The Sodomites cannot really argue against what Lot says, and so they condemn
him for his righteous judgment. Their consciences were pricked by his words,
but it did not lead to repentance!
Such is the reaction that many have when their sinful actions are exposed for
what they are. Their claims are bolstered in America by the growth of
relativism in postmodern thinking: every individual decides what is right and
wrong for him or herself. Therefore, if a person does not feel that their
actions are sinful, they're not, no matter what anyone else might tell them.
The entire idea that any behavior can be objectively called "sin" is even
under fire! In such a climate, therefore, the reaction makes sense: who,
really, can be the judge of such actions?
Too many in the modern world forgot the same thing that the Sodomites forgot:
there is a God, and He does have an objective standard of right and wrong. Lot
can call their actions "wicked" because God calls them "wicked" (Genesis
19:13)! The Sodomites can attempt to justify themselves, but they will not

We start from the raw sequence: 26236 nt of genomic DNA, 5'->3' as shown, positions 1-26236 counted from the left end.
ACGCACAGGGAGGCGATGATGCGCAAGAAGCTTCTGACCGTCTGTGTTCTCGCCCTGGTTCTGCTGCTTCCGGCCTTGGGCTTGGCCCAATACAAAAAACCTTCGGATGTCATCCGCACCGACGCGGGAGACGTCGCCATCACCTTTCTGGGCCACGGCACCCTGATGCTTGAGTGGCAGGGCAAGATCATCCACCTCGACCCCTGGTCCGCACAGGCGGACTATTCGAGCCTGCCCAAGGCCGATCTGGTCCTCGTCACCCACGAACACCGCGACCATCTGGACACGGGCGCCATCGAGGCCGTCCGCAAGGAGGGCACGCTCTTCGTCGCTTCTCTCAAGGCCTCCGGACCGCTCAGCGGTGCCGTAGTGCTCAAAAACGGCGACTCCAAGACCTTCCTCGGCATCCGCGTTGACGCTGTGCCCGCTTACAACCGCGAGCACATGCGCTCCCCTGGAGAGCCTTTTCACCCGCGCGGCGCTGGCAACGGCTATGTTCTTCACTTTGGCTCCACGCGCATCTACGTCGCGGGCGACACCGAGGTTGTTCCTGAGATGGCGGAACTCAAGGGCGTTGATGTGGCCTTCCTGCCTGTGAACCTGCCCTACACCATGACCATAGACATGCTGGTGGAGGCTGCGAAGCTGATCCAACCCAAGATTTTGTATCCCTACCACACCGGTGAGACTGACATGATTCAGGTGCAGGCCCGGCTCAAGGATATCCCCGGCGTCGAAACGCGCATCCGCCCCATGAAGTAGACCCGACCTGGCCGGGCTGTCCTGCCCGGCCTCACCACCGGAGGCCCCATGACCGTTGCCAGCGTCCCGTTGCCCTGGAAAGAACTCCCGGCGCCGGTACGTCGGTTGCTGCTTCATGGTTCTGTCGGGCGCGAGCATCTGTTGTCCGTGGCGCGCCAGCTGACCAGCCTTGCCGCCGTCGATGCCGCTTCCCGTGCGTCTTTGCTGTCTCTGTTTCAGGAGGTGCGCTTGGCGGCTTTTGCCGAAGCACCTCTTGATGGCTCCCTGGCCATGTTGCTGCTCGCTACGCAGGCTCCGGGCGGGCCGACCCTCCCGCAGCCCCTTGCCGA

It is important for us to remember that God is the ultimate Judge, not
ourselves, and we must always speak His truth with love and compassion (James
4:12, Matthew 7:1-5, Ephesians 4:15). Nevertheless, we must call out sin for
what it is (Ephesians 5:11). People might demand to know who we are to "judge"
them. We can remember that the Sodomites asked Lot the same thing, and it
certainly did not justify them. Avoiding the matter does not change the sin--
but it does show the level that many will go to in order to justify their
actions. They know, deep down, that their actions are unjustifiable or at
least open to criticism, but it is easier to condemn the messenger than it is
to repent. Therefore, we see that one effect of sin is the willingness to
condemn anyone as a "judge" who calls out their behavior for what it is,
rather than coming to terms with the error of their ways.
The story continues, and things do not improve.
But the men put forth their hand, and brought Lot into the house to them, and
shut to the door. And they smote the men that were at the door of the house
with blindness, both small and great, so that they wearied themselves to find
the door (Genesis 19:10-11).
The angels intervene to save Lot from certain death, striking the Sodomites